Committee analyzes religious life



The Committee on Religious and Spiritual Life has completed its research and is now finalizing its yearlong report, which the committee will present to Yale President Richard Levin this December.

The report, the first in 14 years, will analyze religious life at Yale from a wide variety of perspectives. The committee has focused on ways to better coordinate University resources with the growing diversity of faiths on campus.

Committee member Susan Henry-Crowe, the dean of religious life at Emory University, said the report will aim to strengthen the faculty and forge a stronger relationship between the Yale College and the Divinity School staffs.

“There is a great staff there, and so our concern is about helping them find ways to strengthen the work they’re doing already,” Henry-Crowe said.

All of the committee members — including former Georgetown President Leo O’Donovan, Episcopal Bishop of Washington D.C. John Chane and preacher Barbara Brown of Piedmont College — have extensive experience working with college students on religious issues.

University of Wisconsin campus minister Sarah Drummond ’93 said there have been many changes since the last report, but the most significant is its increased diversity.

“There were Protestants, Catholics and Jews, and that was all that people were talking about back then,” Drummond said. “The chaplain was primarily a Protestant resource, and there were marginalized activities for the other two faiths.”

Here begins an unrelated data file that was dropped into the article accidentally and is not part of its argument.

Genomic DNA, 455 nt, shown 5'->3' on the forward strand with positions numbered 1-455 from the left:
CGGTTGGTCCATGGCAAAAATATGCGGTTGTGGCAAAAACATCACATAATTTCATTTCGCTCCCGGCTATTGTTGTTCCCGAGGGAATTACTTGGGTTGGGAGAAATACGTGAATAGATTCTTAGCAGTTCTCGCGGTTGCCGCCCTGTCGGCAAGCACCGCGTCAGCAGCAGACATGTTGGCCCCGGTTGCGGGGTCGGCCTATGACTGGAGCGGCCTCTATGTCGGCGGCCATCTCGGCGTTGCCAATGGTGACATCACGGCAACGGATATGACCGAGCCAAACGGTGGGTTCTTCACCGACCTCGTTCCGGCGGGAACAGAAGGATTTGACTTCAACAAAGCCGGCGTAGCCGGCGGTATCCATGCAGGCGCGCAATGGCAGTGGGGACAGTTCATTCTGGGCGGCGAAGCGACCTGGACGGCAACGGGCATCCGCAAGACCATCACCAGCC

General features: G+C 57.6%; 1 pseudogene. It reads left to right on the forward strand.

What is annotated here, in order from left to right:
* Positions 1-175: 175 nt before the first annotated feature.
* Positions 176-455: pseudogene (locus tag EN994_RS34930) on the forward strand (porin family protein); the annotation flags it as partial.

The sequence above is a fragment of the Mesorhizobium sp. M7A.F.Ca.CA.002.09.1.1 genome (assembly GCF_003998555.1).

Although the Protestant faith has remained strong at Yale, committee member and University of Pennsylvania chaplain William Gipson said there has been growth with other faiths.

“The Protestant heritage might remain strong and robust, but it is in very good company of other traditions, like Islam, Judaism and students who practice the Hindu faith, Sikh faith,” Gipson said.

Between trips to Yale, each member was asked to write reflections on his or her visit, Drummond said. At the next meeting, members shared their thoughts.

In addition to analyzing religious life at Yale, the members also presented their own experiences working with students. Gipson said the trends at Yale are similar to those in universities across the country.

“What we all basically recognized is what’s happening across American education,” Gipson said. “Students are paying more attention to religion and spirituality as a personal perspective and an area of inquiry across the spectrum.”

Former Episcopal Bishop Fred Borsch, who chairs the committee, said he hopes Yale will continue to be a unique area for religious study and exploration.

“We want everyone to feel welcome and feel that Yale is a place where they can come without discrimination,” Borsch said. “One of the vocations of the University is to foster a kind of openness with religious dialogue.”

Yale Deputy Secretary Martha Highsmith, who helped to staff the committee, said members talked to a wide variety of students and faculty.

During three on-campus visits, meetings were scheduled with Yale Chaplain Jerry Streets and Associate University Chaplain Cynthia Terry at the Chaplain’s Office, the deans of the Divinity and Music schools and representatives from Yale’s Catholic, Jewish, Buddhist, Muslim and Episcopalian groups.

There were also meetings with members of the Religious Studies Department and Battell Chapel, as well as meals at the Slifka Center, St. Thomas More and with the Muslim Students Association.

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